By taking the time to craft a well-written and informative author bio, you can make a lasting impression on your audience.
Step 4: Drafting the Bio
It’s now time to write the actual contents of the bio. But what structure should it take? Well, there’s no a one-size-fits-all formula but consider:
- Starting with a killer line: The opening line provides your readers’ first impression of you. You should, therefore, make it count. Include the most relevant things you feel your audience should know.
Take, for instance, Rick Mofina’s starting line;
“USA Today bestselling author Rick Mofina is a former journalist who has interviewed murderers on death row, flown over L.A. with the LAPD, and patrolled with the Royal Canadian Mounted Police near the Arctic. He’s also reported from the Caribbean, Africa and Kuwait’s border with Iraq. His books have been published in nearly 30 countries…”.
- Mentioning your background and showing the relevance in the book.
Check out this bio,
“Aiden Thomas, author of Cemetery Boys, received his MFA in Creative Writing from Mills College. Born in Oakland, California, Aiden often haunted Mountain View Cemetery like a second home during their misspent youth. As a…”
- Establishing your authority: After you have your audience’s attention, it’s time to show credibility as an author and on the subject matter. Show them why they should read your book.
Look at how Adam Silvera shows his authority as a writer.
“Adam Silvera is the New York Times bestselling author of They Both Die at the End, More Happy Than Not, and History Is All You Left Me and—together with Becky Albertalli—coauthor of What If It’s Us. He was named a Publishers Weekly Flying Start. Adam was born and raised in the Bronx. He was a bookseller before shifting to children’s publishing and has worked at a literary development company and a creative writing website for teens and as a book reviewer of children’s and young adult novels. He is…”
- Ending with a call to action: Here are two perfect examples of ending a bio from John Scalzi and J.T.Ellison.
“…which won the Hugo Award for Best Novel. He also writes non-fiction, on subjects ranging from personal finance to astronomy to film, was the Creative Consultant for the Stargate: Universe television series. He enjoys pie, as should all right thinking people. You can get to his blog by typing the word “Whatever” into Google. No, seriously, try it.”
“…and USA Today bestselling author with thrillers published in 27 countries and 15 languages. She is also the Emmy Award-winning cohost of A Word on Words, a literary interview television show. She lives in Nashville with her husband and two small gray minions, known as cats in some cultures. She thinks they’re furry aliens.”
3 Tips for Writing a Perfect Author Bio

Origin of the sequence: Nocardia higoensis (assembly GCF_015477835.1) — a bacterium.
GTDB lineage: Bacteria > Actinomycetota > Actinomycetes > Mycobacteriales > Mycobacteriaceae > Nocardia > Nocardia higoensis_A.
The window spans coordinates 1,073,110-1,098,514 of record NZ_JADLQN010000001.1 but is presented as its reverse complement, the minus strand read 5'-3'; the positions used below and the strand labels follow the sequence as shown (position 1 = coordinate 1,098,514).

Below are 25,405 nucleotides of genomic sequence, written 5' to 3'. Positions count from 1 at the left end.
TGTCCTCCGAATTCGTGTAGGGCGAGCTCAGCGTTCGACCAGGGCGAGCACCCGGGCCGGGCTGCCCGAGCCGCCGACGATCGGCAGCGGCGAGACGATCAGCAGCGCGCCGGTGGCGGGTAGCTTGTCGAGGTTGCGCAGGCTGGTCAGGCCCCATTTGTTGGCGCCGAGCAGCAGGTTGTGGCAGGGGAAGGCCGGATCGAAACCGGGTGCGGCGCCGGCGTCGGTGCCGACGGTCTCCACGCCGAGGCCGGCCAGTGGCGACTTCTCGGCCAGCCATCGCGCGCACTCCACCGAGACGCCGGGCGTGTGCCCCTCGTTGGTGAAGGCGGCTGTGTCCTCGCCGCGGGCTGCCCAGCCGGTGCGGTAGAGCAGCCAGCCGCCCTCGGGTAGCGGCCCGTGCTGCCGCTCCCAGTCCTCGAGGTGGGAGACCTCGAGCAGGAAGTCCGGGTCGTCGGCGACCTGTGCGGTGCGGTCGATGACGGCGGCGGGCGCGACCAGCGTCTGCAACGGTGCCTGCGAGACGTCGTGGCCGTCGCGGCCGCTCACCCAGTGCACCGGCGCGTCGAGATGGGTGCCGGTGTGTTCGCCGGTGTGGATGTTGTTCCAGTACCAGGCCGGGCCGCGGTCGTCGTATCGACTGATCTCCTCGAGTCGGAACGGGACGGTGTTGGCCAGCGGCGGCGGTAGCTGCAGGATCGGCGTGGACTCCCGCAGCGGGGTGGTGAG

- Keep it Short and Sweet: No reader would want to go through a long bio, worse still, a boring one. The secret is to make it brief by including the most relevant aspects only.
Here’s an example of a short but precise bio of Michael Siemsen;
“Michael Siemsen is the USA Today Bestselling author of 6 novels, including The Dig, A Warm Place to Call Home (A Demon’s Story), and Exigency. He lives in Northern California with “the wife,” “the kids,” “the dogs,” “that cat,” and he occasionally wears pants. His upcoming release, Frederick & Samuel, is the third book in his award-winning A Demon’s Story series.”
- Maintain a Friendly, Relatable Tone: As much as you should write authoritatively, always try to maintain a friendly tone. Make the audience able to relate with you.
See how Laurelin Paige demonstrates relatability in her bio;
“Laurelin Paige is the NY Times, Wall Street Journal, and USA Today bestselling author of the Fixed Trilogy. She’s a sucker for a good romance and gets giddy anytime there’s kissing, much to the embarrassment of her three daughters. Her husband doesn’t seem to complain, however. When she isn’t reading or writing sexy stories, she’s probably singing, watching edgy black comedy on Netflix or dreaming of Michael Fassbender. She’s also a proud member of Mensa International though she doesn’t do anything with the organization except use it as material for her bio.”
- Write in 3rd Person: I know how unnatural it can feel writing about yourself in 3rd person. But guess what, you won’t sound like a braggart when mentioning your achievements. Also, if you find it difficult writing about yourself, you can always hire a professional or even a friend to do that for you. Note that all the examples given here are written in 3rd person.
You should treat your bio as a business pitch. Make it short, concise and interesting for readers to want to buy and read your work. I hope you find this post helpful and that soon you’ll have a bestselling book, thanks to your author biography.